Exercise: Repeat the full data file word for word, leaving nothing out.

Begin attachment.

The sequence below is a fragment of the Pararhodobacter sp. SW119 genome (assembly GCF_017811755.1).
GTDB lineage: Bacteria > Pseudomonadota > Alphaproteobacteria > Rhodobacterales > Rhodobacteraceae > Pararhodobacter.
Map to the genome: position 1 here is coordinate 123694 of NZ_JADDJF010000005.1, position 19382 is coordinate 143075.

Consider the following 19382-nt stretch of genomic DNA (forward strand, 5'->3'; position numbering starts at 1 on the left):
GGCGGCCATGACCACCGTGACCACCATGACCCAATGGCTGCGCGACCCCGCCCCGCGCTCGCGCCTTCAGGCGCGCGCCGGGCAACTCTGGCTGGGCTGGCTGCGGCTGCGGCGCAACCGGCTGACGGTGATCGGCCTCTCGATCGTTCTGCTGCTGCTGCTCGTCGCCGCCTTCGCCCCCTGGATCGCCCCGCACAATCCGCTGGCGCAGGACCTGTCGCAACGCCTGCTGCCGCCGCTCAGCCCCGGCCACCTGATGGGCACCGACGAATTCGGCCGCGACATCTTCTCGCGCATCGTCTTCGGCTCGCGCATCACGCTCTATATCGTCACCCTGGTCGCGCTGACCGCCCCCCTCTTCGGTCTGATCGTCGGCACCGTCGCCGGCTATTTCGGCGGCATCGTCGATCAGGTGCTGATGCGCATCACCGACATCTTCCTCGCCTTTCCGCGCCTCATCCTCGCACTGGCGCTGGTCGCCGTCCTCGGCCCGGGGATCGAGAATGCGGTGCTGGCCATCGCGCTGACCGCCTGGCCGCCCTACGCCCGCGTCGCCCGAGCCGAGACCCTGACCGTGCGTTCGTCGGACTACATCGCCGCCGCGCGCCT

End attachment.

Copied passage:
The sequence below is a fragment of the Pararhodobacter sp. SW119 genome (assembly GCF_017811755.1).
GTDB lineage: Bacteria > Pseudomonadota > Alphaproteobacteria > Rhodobacterales > Rhodobacteraceae > Pararhodobacter.
Map to the genome: position 1 here is coordinate 123694 of NZ_JADDJF010000005.1, position 19382 is coordinate 143075.

Consider the following 19382-nt stretch of genomic DNA (forward strand, 5'->3'; position numbering starts at 1 on the left):
GGCGGCCATGACCACCGTGACCACCATGACCCAATGGCTGCGCGACCCCGCCCCGCGCTCGCGCCTTCAGGCGCGCGCCGGGCAACTCTGGCTGGGCTGGCTGCGGCTGCGGCGCAACCGGCTGACGGTGATCGGCCTCTCGATCGTTCTGCTGCTGCTGCTCGTCGCCGCCTTCGCCCCCTGGATCGCCCCGCACAATCCGCTGGCGCAGGACCTGTCGCAACGCCTGCTGCCGCCGCTCAGCCCCGGCCACCTGATGGGCACCGACGAATTCGGCCGCGACATCTTCTCGCGCATCGTCTTCGGCTCGCGCATCACGCTCTATATCGTCACCCTGGTCGCGCTGACCGCCCCCCTCTTCGGTCTGATCGTCGGCACCGTCGCCGGCTATTTCGGCGGCATCGTCGATCAGGTGCTGATGCGCATCACCGACATCTTCCTCGCCTTTCCGCGCCTCATCCTCGCACTGGCGCTGGTCGCCGTCCTCGGCCCGGGGATCGAGAATGCGGTGCTGGCCATCGCGCTGACCGCCTGGCCGCCCTACGCCCGCGTCGCCCGAGCCGAGACCCTGACCGTGCGTTCGTCGGACTACATCGCCGCCGCGCGCCT